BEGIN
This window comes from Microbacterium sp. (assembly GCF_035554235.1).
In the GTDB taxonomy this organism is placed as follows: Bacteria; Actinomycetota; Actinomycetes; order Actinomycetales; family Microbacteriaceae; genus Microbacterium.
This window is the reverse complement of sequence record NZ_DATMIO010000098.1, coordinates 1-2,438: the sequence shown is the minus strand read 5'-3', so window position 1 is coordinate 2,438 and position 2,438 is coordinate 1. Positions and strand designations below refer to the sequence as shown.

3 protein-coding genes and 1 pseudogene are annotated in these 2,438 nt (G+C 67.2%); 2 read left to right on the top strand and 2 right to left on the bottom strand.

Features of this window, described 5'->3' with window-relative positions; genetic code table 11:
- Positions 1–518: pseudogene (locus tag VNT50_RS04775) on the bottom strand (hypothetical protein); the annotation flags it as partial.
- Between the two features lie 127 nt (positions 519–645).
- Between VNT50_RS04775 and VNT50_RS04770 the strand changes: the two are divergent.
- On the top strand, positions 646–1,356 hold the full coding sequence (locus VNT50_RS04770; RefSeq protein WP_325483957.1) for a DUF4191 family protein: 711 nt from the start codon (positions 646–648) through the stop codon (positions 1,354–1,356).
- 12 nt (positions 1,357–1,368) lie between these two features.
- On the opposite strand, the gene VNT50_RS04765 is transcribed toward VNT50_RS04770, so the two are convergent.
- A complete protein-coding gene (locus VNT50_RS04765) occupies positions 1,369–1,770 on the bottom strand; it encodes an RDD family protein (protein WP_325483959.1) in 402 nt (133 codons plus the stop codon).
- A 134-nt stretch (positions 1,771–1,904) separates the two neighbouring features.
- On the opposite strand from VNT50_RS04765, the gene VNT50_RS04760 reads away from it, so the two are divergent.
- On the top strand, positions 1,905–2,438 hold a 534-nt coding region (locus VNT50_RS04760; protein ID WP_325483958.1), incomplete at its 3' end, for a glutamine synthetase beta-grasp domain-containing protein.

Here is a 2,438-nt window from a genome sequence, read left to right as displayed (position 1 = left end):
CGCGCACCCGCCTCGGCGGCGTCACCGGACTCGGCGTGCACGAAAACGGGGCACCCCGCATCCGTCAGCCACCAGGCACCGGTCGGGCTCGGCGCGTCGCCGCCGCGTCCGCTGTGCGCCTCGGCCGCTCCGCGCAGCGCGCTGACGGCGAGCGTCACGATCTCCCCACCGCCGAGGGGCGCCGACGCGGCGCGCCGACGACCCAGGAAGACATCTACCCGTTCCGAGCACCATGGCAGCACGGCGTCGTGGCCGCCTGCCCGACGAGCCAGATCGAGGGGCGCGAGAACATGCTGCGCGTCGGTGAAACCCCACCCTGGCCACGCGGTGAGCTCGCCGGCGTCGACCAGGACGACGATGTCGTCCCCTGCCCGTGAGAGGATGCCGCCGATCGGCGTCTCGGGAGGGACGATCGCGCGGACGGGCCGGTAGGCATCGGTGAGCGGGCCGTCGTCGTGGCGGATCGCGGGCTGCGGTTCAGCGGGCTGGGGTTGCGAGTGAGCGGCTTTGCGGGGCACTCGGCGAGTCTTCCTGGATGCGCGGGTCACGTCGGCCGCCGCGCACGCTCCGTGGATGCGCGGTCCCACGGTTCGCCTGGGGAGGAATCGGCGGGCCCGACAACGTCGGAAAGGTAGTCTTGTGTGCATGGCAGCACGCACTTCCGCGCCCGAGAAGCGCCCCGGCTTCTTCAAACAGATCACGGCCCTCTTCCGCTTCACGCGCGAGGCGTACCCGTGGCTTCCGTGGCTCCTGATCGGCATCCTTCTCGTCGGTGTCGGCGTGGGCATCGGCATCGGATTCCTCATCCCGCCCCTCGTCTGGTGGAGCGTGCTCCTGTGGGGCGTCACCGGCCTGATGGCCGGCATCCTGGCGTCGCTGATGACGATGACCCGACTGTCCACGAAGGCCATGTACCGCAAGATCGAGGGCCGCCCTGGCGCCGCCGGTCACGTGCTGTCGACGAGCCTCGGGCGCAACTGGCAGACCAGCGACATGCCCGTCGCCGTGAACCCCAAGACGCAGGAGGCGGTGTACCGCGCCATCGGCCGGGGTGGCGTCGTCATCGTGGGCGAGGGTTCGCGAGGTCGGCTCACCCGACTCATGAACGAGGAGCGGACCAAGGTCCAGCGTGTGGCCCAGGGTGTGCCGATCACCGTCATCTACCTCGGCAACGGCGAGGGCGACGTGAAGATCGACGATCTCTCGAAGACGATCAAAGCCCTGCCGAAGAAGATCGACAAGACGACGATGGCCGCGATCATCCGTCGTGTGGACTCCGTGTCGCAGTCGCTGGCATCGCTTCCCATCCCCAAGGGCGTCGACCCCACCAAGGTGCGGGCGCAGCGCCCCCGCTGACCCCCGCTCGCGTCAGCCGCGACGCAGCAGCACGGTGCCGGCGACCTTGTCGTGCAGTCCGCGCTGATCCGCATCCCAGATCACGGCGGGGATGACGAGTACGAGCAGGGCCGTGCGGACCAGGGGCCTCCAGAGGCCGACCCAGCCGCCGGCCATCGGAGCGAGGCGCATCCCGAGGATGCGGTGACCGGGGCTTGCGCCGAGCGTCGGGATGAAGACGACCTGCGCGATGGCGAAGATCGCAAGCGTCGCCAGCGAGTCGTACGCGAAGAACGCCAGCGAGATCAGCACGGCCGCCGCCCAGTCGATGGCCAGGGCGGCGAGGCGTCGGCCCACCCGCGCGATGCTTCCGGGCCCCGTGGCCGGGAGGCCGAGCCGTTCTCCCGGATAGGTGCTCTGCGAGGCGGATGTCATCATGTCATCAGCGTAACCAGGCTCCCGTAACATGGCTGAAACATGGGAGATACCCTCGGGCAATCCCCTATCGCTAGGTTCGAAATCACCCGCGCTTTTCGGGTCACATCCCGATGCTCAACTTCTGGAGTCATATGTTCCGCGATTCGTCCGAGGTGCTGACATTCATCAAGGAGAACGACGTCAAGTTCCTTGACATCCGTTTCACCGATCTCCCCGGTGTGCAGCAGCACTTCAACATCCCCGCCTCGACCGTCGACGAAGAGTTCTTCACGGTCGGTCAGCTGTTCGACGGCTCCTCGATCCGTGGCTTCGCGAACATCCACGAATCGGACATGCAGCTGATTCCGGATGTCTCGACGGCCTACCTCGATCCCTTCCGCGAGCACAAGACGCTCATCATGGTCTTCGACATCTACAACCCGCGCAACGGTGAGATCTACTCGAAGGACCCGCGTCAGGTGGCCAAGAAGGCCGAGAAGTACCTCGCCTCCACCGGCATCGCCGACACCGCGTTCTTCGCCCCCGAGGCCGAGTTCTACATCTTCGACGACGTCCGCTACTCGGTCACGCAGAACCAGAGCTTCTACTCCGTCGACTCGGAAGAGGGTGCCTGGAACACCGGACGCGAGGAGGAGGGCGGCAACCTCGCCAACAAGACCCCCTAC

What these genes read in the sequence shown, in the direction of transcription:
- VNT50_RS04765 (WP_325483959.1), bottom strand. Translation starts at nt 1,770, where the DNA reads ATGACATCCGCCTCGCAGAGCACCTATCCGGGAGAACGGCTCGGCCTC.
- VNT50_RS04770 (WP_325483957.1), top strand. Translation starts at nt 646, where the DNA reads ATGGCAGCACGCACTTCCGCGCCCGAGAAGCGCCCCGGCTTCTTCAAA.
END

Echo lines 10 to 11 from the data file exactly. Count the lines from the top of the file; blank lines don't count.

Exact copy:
- 12 nt (positions 1,357–1,368) lie between these two features.
- On the opposite strand, the gene VNT50_RS04765 is transcribed toward VNT50_RS04770, so the two are convergent.